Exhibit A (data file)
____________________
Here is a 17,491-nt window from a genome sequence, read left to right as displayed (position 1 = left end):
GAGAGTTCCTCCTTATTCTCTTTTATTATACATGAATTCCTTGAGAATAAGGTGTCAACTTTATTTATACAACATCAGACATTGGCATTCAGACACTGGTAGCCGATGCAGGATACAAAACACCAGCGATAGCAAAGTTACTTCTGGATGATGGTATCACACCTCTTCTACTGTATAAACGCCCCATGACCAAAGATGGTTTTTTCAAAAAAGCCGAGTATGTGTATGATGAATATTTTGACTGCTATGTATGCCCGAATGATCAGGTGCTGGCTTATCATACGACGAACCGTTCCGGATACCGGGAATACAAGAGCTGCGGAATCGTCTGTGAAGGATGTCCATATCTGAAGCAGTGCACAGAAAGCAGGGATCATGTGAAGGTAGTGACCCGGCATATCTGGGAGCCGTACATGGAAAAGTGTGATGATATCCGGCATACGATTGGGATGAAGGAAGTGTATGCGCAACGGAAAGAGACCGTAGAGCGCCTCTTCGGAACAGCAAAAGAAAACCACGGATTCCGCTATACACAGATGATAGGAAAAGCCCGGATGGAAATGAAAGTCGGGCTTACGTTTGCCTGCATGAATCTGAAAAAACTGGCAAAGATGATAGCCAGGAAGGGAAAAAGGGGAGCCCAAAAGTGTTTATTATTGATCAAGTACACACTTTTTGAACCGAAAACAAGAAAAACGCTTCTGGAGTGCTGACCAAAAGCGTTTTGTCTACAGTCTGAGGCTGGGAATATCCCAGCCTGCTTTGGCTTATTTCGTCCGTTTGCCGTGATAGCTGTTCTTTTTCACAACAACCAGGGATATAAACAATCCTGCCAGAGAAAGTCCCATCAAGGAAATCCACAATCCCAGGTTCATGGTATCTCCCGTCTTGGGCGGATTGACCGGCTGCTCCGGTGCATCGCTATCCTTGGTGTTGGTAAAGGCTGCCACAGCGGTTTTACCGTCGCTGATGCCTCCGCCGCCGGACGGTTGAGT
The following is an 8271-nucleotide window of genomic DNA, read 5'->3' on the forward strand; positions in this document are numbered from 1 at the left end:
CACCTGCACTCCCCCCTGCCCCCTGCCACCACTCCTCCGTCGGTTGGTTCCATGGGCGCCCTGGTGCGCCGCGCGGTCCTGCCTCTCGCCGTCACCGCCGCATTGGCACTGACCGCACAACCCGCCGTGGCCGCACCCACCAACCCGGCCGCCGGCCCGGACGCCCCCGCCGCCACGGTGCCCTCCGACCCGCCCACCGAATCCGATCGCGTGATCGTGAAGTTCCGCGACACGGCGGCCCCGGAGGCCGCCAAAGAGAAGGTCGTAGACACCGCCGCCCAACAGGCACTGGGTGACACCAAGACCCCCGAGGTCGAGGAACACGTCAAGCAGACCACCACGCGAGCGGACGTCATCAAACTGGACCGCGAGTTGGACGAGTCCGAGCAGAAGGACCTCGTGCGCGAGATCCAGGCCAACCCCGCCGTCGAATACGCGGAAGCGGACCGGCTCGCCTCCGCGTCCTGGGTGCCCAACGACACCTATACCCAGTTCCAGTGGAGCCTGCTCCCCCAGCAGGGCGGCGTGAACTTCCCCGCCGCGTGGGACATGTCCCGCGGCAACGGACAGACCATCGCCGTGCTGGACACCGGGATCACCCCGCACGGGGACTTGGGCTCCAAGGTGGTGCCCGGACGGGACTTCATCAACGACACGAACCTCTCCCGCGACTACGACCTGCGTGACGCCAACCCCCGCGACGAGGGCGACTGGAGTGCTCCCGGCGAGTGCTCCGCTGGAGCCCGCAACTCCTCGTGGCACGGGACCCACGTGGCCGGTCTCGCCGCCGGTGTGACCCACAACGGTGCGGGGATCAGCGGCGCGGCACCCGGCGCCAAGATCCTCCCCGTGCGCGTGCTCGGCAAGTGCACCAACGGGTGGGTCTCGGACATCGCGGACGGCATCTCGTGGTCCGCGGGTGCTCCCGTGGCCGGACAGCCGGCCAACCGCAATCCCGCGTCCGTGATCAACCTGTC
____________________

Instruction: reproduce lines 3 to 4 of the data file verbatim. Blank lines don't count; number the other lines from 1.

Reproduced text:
The following is an 8271-nucleotide window of genomic DNA, read 5'->3' on the forward strand; positions in this document are numbered from 1 at the left end:
CACCTGCACTCCCCCCTGCCCCCTGCCACCACTCCTCCGTCGGTTGGTTCCATGGGCGCCCTGGTGCGCCGCGCGGTCCTGCCTCTCGCCGTCACCGCCGCATTGGCACTGACCGCACAACCCGCCGTGGCCGCACCCACCAACCCGGCCGCCGGCCCGGACGCCCCCGCCGCCACGGTGCCCTCCGACCCGCCCACCGAATCCGATCGCGTGATCGTGAAGTTCCGCGACACGGCGGCCCCGGAGGCCGCCAAAGAGAAGGTCGTAGACACCGCCGCCCAACAGGCACTGGGTGACACCAAGACCCCCGAGGTCGAGGAACACGTCAAGCAGACCACCACGCGAGCGGACGTCATCAAACTGGACCGCGAGTTGGACGAGTCCGAGCAGAAGGACCTCGTGCGCGAGATCCAGGCCAACCCCGCCGTCGAATACGCGGAAGCGGACCGGCTCGCCTCCGCGTCCTGGGTGCCCAACGACACCTATACCCAGTTCCAGTGGAGCCTGCTCCCCCAGCAGGGCGGCGTGAACTTCCCCGCCGCGTGGGACATGTCCCGCGGCAACGGACAGACCATCGCCGTGCTGGACACCGGGATCACCCCGCACGGGGACTTGGGCTCCAAGGTGGTGCCCGGACGGGACTTCATCAACGACACGAACCTCTCCCGCGACTACGACCTGCGTGACGCCAACCCCCGCGACGAGGGCGACTGGAGTGCTCCCGGCGAGTGCTCCGCTGGAGCCCGCAACTCCTCGTGGCACGGGACCCACGTGGCCGGTCTCGCCGCCGGTGTGACCCACAACGGTGCGGGGATCAGCGGCGCGGCACCCGGCGCCAAGATCCTCCCCGTGCGCGTGCTCGGCAAGTGCACCAACGGGTGGGTCTCGGACATCGCGGACGGCATCTCGTGGTCCGCGGGTGCTCCCGTGGCCGGACAGCCGGCCAACCGCAATCCCGCGTCCGTGATCAACCTGTC